A widely shared editorial on social networks from Saturday’s Joongang Ilbo concluded with a scathing self-criticism that, “A nation’s standards and capability is tested when disaster and crisis come by. Our country’s level is a failing grade and of a third-class country.”
“Korea is now depressed," an editorial in Hankyoreh newspaper said. "But for such collective depression to be rightly cured, this atmosphere should not be quickly changed nor forgotten.”
Choi added, "As a father, this burden is deep. I feel responsible for the deaths of those innocent young kids. Our generation have marched forward only looking ahead. It was all economic growth and wealth. We neglected to take effort to mature ethically."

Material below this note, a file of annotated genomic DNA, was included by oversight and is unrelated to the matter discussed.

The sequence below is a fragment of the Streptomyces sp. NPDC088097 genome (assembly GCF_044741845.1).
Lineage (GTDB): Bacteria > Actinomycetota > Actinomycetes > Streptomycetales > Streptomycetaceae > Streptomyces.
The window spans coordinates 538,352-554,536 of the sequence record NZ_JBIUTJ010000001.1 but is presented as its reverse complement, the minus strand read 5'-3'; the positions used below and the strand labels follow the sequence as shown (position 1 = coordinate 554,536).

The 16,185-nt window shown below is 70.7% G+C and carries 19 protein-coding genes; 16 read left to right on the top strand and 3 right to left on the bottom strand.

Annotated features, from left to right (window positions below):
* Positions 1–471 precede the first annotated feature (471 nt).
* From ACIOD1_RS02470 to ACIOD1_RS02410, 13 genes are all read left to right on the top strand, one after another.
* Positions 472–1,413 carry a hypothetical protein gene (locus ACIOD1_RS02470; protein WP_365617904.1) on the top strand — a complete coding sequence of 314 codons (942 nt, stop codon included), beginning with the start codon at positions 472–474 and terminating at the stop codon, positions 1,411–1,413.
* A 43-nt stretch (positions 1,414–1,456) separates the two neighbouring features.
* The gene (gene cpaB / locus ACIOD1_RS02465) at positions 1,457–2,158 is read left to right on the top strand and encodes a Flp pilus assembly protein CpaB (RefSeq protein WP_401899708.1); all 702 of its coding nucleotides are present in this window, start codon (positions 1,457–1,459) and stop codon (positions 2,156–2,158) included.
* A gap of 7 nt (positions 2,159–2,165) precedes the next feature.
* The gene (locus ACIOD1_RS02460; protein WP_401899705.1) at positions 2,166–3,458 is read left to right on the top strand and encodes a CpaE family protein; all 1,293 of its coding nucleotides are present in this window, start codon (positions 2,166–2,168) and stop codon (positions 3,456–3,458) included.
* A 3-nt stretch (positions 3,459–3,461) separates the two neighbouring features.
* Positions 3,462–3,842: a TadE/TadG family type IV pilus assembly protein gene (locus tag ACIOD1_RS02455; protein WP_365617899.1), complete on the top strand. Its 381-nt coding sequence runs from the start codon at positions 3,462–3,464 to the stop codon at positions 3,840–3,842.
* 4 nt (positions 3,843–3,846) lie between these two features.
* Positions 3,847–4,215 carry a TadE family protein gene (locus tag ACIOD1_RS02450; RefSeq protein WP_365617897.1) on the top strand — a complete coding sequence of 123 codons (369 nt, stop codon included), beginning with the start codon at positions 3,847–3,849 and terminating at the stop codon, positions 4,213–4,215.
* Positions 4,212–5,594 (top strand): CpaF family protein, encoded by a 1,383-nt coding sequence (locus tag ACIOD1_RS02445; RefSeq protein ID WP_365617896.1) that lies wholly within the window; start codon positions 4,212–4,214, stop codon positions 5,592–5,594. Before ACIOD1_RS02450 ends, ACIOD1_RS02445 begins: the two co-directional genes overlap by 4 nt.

“Koreans are very nationalistic and they take pride in the rapid development of their country. When there’s some problem or anything that reflects poorly on the collective, on the nation or Koreans on the whole, people will get upset about it,” said Daniel Pinkson, head of International Crisis Group in Seoul.
Yellow ribbons have proliferated on Korean social media and the country has held candlelight vigils, but those gestures have gone only so far.
“Koreans want to share everything together," said Sulim Park, public relations manager of Italian shoe brand, Tod’s. The company cancelled three shows and events out of respect for the ferry victims. "My family or friends were not personally affected by this tragedy, but call it nationalism or whatever, but we try to share the grief together.”